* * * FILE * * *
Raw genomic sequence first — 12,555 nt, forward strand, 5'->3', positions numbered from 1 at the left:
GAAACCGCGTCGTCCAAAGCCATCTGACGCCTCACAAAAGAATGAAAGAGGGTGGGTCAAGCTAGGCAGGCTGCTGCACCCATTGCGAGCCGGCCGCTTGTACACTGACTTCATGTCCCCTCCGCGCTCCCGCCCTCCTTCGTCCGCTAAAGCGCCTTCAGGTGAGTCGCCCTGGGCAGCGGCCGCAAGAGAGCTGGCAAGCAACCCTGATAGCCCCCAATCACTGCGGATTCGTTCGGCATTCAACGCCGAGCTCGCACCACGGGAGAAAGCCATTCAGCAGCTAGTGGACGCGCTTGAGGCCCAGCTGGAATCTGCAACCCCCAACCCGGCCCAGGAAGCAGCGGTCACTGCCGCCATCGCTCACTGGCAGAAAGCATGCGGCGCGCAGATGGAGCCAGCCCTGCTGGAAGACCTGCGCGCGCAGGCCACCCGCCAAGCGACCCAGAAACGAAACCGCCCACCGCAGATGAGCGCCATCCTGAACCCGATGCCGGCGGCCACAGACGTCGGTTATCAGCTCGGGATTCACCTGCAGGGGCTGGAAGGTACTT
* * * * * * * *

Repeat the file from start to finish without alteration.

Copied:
Raw genomic sequence first — 12,555 nt, forward strand, 5'->3', positions numbered from 1 at the left:
GAAACCGCGTCGTCCAAAGCCATCTGACGCCTCACAAAAGAATGAAAGAGGGTGGGTCAAGCTAGGCAGGCTGCTGCACCCATTGCGAGCCGGCCGCTTGTACACTGACTTCATGTCCCCTCCGCGCTCCCGCCCTCCTTCGTCCGCTAAAGCGCCTTCAGGTGAGTCGCCCTGGGCAGCGGCCGCAAGAGAGCTGGCAAGCAACCCTGATAGCCCCCAATCACTGCGGATTCGTTCGGCATTCAACGCCGAGCTCGCACCACGGGAGAAAGCCATTCAGCAGCTAGTGGACGCGCTTGAGGCCCAGCTGGAATCTGCAACCCCCAACCCGGCCCAGGAAGCAGCGGTCACTGCCGCCATCGCTCACTGGCAGAAAGCATGCGGCGCGCAGATGGAGCCAGCCCTGCTGGAAGACCTGCGCGCGCAGGCCACCCGCCAAGCGACCCAGAAACGAAACCGCCCACCGCAGATGAGCGCCATCCTGAACCCGATGCCGGCGGCCACAGACGTCGGTTATCAGCTCGGGATTCACCTGCAGGGGCTGGAAGGTACTT